Because it was impossible to escape the patronage system, Paul worked within it, even in his explanation of the Christian message of salvation. Patronage had its own vocabulary. Words we usually consider particularly Christian terms-grace and faith-were common parlance before Paul commandeered them. The undeserved gifts of assistance the patron offered were commonly called charis ("grace" and "gift").' The loyalty the client offered the patron in response was called pistis ("faith" and "faithfulness").9 Roman philosophers noted that when one received a god's favor (charis), one should respond with love, joy and hope.10 When Paul sought to explain the Christian's new relationship with God, then, one of the ways he did so was in terms of the ancient system of patronage - something everyone understood. In other words, it went without being said that relationship is the premier and determinative aspect of charis, grace (Kindle Locations 1808-1813).
I believe that relationships today in Africa, the Middle East, and throughout Asia are largely defined by patronage, whereas in the liberal, democratic cultures of North America and Europe, relationships are defined by equality and freedom (except in politics). If this is even remotely close to reality, how can Westerners use the concept of patronage to share the gospel with Muslims?
Tuesday, September 9, 2014
Update: Forgot to mention his posts also show up on his blog http://www.genedaniels.org/
I’m really excited that Gene Daniels has decided to join the blog team at Circumpolar.
Gene is a PhD student and a missiologist who leads a team of missiological researchers in the Muslim world. I have been learning from him for a while now. Gene is a practitioner with a heart to bless Muslims in Jesus’ name. He also has a keen eye for missiological fallacies and is able to get to the point of an issue without polarizing the debate or looking for a quick “fix” for the problem.
I’ve really enjoyed his articles and previous posts. Here is a sample of some of his publishing:
His interview in Christianity Today Worshiping Jesus in the Mosque (I promise he didn’t choose the title!)
“CITO” vs. “Socio-religious Insider” Article in IJFM.
EMQ Articles: Fruitful Practices: Studying How God Is Working in the Muslim World (10/2011), Personal Piety vs. Institutional Aid: A Case for a Return to Alms-giving (10/2008), The Character of Short-term Mission (04/2008), Event-speech as a Form of Missionary Education (01/2008), Mission-Church Relations in Post-Soviet Central Asia: A Field Study(10/2007), Receive or Use (07/2006), Searching for the Indigenous Church: A Missionary Pilgrimage(04/2006), Leadership on the Move: From One Culture to the Next (04/2006), Missionaries, Churches and Home Assignment (04/2005), Decoupling Missionary Advance from Western Culture (10/2009), The Converted Missionary: Becoming a Westerner Who Is Not Western-centric (01/2011), Saying the Shahada: Matters of Conscience, Creed, and Communication (07/2014).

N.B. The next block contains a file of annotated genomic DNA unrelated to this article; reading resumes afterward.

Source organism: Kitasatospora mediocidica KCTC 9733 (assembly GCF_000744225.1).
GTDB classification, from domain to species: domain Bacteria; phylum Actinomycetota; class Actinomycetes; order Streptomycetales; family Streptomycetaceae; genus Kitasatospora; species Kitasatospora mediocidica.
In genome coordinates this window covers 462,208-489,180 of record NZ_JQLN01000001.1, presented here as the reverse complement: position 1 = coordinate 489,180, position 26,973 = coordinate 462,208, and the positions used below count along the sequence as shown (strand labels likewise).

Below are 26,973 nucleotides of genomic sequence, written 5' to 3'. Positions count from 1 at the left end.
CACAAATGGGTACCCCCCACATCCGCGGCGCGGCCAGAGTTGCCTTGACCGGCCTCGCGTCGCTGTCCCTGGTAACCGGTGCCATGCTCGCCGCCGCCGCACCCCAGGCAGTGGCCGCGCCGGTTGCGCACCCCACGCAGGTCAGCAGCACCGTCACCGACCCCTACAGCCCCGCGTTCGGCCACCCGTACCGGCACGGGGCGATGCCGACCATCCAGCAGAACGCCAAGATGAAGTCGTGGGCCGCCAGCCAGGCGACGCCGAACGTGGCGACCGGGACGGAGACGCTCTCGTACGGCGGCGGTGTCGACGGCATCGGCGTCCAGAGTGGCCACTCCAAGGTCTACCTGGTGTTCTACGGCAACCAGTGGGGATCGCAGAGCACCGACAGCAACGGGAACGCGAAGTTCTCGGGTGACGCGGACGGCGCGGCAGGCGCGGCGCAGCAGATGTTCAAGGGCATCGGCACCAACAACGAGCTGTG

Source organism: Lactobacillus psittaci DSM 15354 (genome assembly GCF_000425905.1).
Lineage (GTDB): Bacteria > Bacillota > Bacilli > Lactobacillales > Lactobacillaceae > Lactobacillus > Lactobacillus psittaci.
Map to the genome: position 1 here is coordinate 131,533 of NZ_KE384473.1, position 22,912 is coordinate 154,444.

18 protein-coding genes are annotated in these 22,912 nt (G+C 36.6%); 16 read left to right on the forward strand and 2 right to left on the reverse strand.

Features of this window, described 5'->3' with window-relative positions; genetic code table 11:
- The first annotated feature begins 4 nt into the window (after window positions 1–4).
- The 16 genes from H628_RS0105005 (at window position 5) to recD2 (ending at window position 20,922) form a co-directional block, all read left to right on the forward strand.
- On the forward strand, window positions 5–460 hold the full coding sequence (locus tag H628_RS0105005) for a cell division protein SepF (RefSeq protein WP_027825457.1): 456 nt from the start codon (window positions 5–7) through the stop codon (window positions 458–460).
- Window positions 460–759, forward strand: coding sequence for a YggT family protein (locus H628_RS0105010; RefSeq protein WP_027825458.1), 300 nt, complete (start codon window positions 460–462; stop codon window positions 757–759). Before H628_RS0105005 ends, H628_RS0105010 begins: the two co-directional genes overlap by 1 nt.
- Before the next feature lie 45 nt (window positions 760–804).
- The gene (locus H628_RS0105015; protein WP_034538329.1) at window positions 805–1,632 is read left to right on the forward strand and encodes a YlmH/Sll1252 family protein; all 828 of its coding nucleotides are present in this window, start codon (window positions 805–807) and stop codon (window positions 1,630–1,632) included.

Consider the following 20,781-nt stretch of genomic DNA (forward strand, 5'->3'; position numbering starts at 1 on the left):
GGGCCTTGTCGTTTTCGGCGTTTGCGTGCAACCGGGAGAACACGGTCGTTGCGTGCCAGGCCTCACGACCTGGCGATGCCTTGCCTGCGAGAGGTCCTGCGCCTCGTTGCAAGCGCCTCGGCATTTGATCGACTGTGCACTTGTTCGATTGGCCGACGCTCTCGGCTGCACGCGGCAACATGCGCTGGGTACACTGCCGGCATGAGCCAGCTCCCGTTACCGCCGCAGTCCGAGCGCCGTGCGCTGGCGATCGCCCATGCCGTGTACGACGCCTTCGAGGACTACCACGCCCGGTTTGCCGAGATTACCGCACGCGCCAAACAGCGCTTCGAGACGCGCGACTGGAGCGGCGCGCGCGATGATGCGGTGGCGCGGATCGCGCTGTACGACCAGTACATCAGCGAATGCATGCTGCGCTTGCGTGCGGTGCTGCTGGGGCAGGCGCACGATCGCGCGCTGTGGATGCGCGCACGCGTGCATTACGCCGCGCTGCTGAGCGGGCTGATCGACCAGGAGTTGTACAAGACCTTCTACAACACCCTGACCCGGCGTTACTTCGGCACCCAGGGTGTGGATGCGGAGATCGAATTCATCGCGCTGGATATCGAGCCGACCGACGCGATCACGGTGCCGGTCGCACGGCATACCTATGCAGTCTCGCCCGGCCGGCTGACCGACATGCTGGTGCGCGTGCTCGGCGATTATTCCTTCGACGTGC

CONTEXTUALIZING CHURCH-STATE RELATIONS IN MUSLIM CONTEXTS in Global Missiology.
What his video on YouTube: Spontaneous Multiplication of Churches
Saturday, September 6, 2014
Aside from the fact that most Muslims have never heard the gospel, so they can hardly be against it, I always answer with two easy to remember points:
1) be an openly religious person. Secular society here in the West has beat us down with the idea that religion is supposed to be a private thing kept to yourself. That is a lie. I am a deeply religious person, and my faith impacts many of the things I say and do. If you are the same, then be up front about that with your Muslim friends. As it fits the conversation, talk about how you raise your kids and spend your money differently from many in America because of your faith. Don't fall into the trap of thinking religious=hypocrite, your Muslim friends probably don't think that way.
2) pray at the drop of a hat. If we are people who believe God is actually listening, then we probably pray about all kinds of things; sickness, financial problems, our worries, etc. The Muslims you meet have many of the same problems. When they express them to you, simply offer to pray in a very low keyed way. Something like this usually works great, "You know Akhmed, Jesus told his followers to pray in his name. So whenever one of my kids is sick I pray and ask God to heal them. Can I do the same for your little boy?"
You will be quite surprised to find that the vast majority of Muslims will be happy for you to pray for them, right on the spot. What could be better than inviting the living God to intervene in their situation, through the name of Jesus?
You may not be an expert in Islamic culture or be able to explain the nuances of theology. But if you will consistently do the two simple things above, you will surely and gently nudge your Muslim friends toward the gospel. And you can trust the Holy Spirit to handle the rest.